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Controversial tenants rights ordinance passes on first reading

Retroactive clause amended to May 1, 2005

By Aldrich M. Tan

May 10, 2006

The Board of Supervisors passed an amended version of an ordinance that prohibits condominium conversions for buildings that have evicted tenants after May 1, 2005, on first reading at Tuesday's meeting.

Sponsored by Supervisor Aaron Peskin, the original ordinance prohibits the Department of Public Works from authorizing the condominium conversion of buildings that have had more than two evictions on and after 1999 or evictions specifically of seniors and disabled people. The revised ordinance will affects buildings that have had evictions after May 1, 2005, deputy city attorney John Malamut said.

The approved amended version of the ordinance will affect 3/4s of local tenants who were evicted last year through the Ellis Act, a state law that gives landlords unconditional rights to evict all of their tenants to change the use of the building, said Ted Gulickson, manager of the San Francisco Tenants Union.

A large number of evictions occurred after "Pieri v. the City and County of San Francisco" which ruled on April 25, 2005 that expanding relocation payments to all tenants evicted under the Ellis Act, rather than solely elderly and disabled people, violated the Act itself, Gulickson said.

"This measure is going to have an immediate impact on ongoing evictions," Gulickson said. "We will see a reduction of the Ellis Act and even the withdrawals of certain evictions from last year."

Over 650 local tenants were evicted last year through the Ellis Act, Gulickson said

The ordinance initially failed with 5 to 5 vote. Supervisors Michela Alioto-Pier, Tom Ammiano, Chris Daly, Fiona Ma, Sean Elsbernd voted against the legislation. Peskin then motioned to rescind the vote.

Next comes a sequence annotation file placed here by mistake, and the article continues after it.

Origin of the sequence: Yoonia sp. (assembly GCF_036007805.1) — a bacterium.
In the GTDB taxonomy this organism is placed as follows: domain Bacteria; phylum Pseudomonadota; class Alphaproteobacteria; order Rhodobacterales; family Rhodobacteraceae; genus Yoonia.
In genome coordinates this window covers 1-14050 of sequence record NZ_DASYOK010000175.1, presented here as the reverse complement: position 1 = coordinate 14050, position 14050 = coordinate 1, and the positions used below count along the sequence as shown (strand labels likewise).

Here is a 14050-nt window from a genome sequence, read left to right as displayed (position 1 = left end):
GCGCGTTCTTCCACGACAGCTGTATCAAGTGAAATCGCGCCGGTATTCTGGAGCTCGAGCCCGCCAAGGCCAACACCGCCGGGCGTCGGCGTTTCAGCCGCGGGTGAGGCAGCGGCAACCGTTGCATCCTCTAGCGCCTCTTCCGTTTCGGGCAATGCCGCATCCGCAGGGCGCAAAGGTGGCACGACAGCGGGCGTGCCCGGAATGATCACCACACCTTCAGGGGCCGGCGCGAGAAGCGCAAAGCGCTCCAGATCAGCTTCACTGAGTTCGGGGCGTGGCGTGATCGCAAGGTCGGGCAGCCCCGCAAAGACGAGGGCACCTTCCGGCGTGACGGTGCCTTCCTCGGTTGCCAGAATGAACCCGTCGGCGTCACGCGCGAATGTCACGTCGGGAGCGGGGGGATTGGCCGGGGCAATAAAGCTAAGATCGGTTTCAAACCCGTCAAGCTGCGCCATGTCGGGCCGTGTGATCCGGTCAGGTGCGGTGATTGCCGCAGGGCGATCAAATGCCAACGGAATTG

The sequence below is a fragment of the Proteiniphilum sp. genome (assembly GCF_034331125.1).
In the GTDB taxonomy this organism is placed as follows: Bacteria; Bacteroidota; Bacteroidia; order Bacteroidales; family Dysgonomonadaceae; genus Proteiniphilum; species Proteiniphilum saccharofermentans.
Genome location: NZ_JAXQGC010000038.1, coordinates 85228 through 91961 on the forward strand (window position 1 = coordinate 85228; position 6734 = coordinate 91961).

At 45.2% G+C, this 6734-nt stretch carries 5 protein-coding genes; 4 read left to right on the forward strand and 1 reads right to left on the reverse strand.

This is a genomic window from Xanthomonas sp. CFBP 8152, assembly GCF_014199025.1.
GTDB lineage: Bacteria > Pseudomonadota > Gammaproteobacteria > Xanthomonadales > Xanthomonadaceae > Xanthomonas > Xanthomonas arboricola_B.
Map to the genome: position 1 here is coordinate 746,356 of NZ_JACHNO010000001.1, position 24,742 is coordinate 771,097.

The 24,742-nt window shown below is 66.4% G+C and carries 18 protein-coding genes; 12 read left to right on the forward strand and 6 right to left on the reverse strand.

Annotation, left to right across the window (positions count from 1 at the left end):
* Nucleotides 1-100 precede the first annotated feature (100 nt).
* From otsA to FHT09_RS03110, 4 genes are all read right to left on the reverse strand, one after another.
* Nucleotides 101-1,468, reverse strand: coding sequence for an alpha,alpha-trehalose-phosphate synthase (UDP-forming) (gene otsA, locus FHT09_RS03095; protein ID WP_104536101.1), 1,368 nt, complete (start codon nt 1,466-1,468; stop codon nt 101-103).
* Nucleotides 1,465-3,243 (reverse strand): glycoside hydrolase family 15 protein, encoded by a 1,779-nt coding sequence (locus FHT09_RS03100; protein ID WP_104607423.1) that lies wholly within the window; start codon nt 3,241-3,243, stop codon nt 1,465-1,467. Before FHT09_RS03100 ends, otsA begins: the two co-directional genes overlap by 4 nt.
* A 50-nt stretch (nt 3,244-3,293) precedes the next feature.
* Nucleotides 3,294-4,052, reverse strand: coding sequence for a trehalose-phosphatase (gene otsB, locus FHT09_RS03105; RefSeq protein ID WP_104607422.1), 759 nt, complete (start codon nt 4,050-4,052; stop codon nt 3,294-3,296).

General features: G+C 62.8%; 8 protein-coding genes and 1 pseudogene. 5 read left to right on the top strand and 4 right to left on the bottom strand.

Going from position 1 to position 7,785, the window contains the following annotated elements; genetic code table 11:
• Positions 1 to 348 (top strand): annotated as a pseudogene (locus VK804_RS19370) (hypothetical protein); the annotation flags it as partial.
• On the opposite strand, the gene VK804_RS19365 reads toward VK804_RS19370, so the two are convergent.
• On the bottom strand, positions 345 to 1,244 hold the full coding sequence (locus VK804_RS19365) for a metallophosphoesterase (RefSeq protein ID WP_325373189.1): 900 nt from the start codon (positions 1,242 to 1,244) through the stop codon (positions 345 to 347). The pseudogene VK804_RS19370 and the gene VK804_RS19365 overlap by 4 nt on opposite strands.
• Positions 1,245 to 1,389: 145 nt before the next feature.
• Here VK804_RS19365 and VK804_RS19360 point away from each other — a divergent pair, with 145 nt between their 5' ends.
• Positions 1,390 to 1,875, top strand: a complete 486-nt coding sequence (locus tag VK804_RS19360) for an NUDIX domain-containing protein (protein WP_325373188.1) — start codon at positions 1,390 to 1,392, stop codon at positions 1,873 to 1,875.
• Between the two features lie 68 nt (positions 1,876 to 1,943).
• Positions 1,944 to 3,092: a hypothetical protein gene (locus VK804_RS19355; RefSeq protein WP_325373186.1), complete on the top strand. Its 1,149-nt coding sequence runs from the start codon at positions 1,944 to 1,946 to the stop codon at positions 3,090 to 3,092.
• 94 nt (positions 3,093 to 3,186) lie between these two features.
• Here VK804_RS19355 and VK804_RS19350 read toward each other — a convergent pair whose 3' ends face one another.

Elsbernd said he has specific problems with the amended legislation, specifically the last two sections of the revised legislation. Buildings that issued eviction notices not specifically to seniors, disabled or catastrophically ill are eligible for conversion ten years after the last eviction from the building.

"I thought the point of this legislation was to serve as a stick and not as a carrot," Elsbernd said.

Supervisor Bevan Dufty said he supports the amended legislation.

"The reality of the city's market is that we have to take a step to encourage good behavior and show that Ellis evictions are not the best way to establish homeownership," Dufty said. "I advocate for home ownership, but not homeownership at any cost."

Supervisors Ammiano, Daly and Sophie Maxwell requested to be listed as co-sponsors of the revised legislation before the re-vote. The legislation itself passed 8 to 2 and the legislation as amended passed 7 to 2. Elsbernd supported the original legislation and joined Ma and Alioto-Pier against the amended legislation.

Wade Crowfoot, Mayor's Liaison to the Board of Supervisors, said legislation's the retroactivity clause of 1999 was the mayor's major concern.

"Those concerns have been ameliorated through this amendment and we are comfortable with supporting it," Crowfoot said.




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